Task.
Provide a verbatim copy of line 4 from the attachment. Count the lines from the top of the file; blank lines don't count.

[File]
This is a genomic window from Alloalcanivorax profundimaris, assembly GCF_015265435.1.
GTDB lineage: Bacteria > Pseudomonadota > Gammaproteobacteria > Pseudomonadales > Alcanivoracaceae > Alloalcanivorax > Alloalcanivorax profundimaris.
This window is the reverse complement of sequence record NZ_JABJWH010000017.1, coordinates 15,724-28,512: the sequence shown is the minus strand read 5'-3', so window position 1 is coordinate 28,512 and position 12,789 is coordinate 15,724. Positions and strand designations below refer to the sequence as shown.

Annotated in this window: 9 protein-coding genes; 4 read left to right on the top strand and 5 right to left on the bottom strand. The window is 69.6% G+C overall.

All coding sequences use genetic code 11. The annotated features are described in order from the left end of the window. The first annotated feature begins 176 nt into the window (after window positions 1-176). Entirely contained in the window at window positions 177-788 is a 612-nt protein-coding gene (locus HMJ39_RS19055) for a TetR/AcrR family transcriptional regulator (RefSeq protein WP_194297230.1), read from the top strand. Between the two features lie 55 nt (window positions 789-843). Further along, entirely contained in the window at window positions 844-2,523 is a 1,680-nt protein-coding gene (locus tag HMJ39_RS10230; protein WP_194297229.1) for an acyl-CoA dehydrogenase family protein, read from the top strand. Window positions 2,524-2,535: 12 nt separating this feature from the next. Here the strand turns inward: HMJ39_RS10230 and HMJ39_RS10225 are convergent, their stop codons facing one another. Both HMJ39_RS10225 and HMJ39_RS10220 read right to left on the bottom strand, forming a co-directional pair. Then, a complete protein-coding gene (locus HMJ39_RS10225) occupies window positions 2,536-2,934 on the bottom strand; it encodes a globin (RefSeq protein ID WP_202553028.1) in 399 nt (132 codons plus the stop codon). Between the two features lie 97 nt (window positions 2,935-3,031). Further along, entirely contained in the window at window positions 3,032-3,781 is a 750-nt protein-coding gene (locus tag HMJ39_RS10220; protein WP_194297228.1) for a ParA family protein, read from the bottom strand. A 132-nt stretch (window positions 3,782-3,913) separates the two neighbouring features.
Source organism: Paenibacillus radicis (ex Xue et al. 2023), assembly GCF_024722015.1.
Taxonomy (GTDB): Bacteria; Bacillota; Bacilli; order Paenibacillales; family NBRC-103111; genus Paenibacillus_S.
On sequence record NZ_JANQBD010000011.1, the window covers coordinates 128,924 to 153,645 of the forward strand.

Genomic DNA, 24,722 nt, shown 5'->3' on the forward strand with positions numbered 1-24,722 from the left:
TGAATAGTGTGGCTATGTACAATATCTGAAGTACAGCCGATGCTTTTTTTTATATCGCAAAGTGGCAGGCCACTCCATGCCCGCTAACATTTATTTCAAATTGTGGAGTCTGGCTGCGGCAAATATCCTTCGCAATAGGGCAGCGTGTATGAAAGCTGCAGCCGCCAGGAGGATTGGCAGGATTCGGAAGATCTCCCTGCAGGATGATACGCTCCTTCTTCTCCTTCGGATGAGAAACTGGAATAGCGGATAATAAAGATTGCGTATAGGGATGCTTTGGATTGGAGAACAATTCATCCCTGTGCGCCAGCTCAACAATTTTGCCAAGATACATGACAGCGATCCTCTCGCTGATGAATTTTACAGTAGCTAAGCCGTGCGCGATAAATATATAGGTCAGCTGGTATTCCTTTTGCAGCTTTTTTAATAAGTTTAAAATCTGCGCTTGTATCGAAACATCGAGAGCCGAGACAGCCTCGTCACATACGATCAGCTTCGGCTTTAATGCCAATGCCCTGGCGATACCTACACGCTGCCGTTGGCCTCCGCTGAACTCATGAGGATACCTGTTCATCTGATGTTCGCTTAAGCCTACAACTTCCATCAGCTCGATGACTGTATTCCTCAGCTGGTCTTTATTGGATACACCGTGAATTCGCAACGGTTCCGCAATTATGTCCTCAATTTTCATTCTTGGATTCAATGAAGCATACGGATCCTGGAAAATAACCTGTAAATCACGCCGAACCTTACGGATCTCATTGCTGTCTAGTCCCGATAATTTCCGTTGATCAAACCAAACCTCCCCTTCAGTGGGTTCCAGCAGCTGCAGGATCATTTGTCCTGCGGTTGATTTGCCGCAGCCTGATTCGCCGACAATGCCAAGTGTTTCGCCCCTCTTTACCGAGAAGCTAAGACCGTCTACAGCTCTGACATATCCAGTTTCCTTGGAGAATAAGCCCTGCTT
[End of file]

Annotated in this window: 9 protein-coding genes; 4 read left to right on the top strand and 5 right to left on the bottom strand. The window is 69.6% G+C overall.